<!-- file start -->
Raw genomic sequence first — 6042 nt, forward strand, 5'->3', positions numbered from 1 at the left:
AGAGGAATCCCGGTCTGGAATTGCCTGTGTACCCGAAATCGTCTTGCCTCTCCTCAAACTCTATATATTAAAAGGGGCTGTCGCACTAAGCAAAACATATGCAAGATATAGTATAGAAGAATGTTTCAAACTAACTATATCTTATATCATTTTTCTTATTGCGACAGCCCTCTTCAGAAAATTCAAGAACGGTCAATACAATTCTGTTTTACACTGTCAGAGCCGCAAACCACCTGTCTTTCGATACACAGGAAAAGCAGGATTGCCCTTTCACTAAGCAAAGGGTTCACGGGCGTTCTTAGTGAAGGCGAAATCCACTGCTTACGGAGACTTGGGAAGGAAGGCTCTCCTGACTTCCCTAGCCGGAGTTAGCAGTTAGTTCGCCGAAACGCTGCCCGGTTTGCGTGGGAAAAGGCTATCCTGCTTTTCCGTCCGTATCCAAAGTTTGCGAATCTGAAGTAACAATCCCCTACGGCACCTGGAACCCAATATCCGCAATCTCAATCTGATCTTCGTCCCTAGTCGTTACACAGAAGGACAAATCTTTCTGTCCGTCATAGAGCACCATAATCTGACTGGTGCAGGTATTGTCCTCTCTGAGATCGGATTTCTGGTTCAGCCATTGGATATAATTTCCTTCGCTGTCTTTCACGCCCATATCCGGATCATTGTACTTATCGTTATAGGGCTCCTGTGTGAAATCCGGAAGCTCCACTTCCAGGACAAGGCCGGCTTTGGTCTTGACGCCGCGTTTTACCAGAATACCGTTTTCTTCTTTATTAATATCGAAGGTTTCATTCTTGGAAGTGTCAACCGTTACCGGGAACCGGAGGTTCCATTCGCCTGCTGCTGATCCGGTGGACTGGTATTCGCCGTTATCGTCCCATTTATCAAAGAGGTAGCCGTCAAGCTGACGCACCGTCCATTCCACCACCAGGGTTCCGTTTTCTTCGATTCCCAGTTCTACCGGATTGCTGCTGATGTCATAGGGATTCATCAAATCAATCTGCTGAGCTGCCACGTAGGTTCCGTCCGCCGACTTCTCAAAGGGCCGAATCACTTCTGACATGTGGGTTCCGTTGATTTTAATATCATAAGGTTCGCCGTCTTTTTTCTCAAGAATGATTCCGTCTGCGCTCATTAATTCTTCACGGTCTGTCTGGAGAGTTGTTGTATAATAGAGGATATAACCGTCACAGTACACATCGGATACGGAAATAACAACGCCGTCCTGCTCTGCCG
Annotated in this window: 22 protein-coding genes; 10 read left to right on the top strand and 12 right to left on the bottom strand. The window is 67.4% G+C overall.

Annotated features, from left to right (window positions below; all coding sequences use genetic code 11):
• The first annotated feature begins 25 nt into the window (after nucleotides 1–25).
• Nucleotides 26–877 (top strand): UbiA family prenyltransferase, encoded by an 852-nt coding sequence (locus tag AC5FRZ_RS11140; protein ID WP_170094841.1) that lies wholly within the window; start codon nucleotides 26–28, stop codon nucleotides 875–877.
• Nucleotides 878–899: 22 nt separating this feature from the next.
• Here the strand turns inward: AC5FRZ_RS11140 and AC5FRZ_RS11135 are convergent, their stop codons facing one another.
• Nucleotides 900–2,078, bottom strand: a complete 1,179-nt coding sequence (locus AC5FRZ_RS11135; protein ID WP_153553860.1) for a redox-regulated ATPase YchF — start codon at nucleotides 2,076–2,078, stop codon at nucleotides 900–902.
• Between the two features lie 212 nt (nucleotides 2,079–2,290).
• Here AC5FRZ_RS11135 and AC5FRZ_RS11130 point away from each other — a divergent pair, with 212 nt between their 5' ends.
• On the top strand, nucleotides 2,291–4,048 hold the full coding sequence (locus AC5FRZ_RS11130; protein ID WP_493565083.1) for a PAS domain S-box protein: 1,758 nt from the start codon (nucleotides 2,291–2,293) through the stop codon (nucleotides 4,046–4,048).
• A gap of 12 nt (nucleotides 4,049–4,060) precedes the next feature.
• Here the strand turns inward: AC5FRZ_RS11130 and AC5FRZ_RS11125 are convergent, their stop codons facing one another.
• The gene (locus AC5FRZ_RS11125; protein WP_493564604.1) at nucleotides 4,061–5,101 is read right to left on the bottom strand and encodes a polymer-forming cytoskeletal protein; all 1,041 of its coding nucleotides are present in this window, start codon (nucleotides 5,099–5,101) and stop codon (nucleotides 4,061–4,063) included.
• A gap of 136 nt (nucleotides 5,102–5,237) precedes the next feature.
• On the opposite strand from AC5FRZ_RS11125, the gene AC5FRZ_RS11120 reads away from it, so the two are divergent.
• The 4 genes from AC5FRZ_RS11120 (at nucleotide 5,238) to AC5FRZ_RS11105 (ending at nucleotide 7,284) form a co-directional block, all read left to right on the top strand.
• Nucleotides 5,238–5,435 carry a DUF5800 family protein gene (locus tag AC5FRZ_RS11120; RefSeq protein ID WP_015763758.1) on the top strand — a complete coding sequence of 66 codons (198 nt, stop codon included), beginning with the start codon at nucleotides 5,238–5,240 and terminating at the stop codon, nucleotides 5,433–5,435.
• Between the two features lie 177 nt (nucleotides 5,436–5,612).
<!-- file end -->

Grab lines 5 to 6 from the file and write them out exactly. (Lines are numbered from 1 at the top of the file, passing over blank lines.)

• The first annotated feature begins 25 nt into the window (after nucleotides 1–25).
• Nucleotides 26–877 (top strand): UbiA family prenyltransferase, encoded by an 852-nt coding sequence (locus tag AC5FRZ_RS11140; protein ID WP_170094841.1) that lies wholly within the window; start codon nucleotides 26–28, stop codon nucleotides 875–877.